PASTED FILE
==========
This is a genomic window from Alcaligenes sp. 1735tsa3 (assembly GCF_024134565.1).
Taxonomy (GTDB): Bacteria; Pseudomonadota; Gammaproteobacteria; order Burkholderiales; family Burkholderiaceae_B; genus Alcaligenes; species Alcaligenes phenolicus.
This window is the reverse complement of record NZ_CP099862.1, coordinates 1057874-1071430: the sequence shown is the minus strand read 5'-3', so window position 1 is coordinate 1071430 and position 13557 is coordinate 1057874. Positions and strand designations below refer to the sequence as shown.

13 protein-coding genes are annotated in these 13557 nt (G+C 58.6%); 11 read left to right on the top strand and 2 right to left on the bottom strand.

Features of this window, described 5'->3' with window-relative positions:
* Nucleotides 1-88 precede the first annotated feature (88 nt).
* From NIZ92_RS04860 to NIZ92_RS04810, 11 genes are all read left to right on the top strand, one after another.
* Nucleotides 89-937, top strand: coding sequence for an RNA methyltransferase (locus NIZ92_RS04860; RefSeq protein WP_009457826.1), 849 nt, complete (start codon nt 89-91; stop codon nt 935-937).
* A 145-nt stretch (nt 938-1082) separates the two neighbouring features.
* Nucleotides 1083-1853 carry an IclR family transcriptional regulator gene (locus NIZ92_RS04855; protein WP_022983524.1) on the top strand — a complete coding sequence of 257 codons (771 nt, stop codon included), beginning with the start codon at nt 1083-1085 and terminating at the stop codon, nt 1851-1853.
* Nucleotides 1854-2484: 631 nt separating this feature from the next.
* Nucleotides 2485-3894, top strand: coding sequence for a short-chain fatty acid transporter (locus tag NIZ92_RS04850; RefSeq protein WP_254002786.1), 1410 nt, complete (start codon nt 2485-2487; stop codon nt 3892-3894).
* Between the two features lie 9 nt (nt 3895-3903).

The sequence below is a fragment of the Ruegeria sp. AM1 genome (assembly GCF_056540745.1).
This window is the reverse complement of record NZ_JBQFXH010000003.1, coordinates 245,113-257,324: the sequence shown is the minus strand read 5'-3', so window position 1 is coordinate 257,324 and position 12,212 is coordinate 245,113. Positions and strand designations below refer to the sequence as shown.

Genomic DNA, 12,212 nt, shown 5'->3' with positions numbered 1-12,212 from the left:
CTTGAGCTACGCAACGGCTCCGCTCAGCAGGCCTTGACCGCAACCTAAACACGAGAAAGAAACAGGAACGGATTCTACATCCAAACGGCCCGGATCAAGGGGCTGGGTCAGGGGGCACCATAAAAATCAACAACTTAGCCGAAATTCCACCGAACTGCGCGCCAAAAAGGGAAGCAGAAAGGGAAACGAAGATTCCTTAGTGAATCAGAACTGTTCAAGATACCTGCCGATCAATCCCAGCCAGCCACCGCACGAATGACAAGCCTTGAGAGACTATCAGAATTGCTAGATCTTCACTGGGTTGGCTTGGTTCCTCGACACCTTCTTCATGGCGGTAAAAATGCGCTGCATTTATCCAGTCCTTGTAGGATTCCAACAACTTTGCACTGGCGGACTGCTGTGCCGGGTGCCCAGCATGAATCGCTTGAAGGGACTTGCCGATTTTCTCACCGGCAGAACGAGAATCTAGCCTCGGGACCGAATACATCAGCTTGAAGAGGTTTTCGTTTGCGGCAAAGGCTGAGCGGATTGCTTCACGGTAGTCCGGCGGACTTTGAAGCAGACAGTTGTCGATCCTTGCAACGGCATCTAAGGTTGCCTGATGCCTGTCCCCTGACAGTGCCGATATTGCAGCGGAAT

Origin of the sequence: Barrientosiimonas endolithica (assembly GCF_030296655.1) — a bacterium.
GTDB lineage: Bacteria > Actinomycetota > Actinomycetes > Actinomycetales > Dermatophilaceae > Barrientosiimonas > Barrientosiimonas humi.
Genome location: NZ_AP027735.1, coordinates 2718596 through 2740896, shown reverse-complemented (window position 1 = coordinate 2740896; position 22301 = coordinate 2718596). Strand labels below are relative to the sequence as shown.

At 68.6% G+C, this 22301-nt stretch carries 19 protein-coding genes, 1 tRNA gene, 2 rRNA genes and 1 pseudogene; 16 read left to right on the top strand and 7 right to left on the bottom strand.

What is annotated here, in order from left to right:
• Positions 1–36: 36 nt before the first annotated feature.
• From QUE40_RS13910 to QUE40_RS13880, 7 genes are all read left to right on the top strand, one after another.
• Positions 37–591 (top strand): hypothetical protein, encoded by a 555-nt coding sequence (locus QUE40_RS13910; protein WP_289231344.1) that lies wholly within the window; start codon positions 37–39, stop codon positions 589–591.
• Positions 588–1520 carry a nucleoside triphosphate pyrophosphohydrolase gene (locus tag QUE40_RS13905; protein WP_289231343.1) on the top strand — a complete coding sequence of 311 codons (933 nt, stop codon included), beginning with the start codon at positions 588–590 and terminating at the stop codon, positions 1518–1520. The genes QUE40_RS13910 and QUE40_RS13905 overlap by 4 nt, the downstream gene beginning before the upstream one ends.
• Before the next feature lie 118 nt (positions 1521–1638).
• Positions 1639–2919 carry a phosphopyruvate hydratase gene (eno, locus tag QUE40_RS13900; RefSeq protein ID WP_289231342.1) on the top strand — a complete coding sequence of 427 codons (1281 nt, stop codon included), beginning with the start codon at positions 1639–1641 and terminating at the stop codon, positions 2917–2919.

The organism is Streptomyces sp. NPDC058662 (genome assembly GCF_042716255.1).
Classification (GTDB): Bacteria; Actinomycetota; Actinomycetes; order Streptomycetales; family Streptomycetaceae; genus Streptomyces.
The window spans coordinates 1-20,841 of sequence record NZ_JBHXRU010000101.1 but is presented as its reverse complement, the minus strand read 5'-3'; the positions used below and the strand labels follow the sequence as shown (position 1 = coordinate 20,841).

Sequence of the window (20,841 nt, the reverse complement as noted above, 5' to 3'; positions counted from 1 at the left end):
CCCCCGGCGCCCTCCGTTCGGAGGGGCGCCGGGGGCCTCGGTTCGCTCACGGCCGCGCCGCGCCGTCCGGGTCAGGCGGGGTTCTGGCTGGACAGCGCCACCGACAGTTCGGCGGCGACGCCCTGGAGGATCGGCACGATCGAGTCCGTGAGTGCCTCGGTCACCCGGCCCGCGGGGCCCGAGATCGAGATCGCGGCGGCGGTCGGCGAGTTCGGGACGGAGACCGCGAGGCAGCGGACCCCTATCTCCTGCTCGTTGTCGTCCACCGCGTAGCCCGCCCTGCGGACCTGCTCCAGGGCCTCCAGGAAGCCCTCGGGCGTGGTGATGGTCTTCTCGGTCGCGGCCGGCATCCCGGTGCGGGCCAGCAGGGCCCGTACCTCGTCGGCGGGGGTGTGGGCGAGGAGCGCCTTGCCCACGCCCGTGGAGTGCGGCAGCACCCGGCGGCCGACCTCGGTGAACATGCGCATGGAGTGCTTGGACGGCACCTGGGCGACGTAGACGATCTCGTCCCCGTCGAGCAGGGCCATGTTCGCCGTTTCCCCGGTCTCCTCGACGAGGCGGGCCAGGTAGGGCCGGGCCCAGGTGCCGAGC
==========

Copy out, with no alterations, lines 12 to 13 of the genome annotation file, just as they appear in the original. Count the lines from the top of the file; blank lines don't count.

* Nucleotides 2485-3894, top strand: coding sequence for a short-chain fatty acid transporter (locus tag NIZ92_RS04850; RefSeq protein WP_254002786.1), 1410 nt, complete (start codon nt 2485-2487; stop codon nt 3892-3894).
* Between the two features lie 9 nt (nt 3895-3903).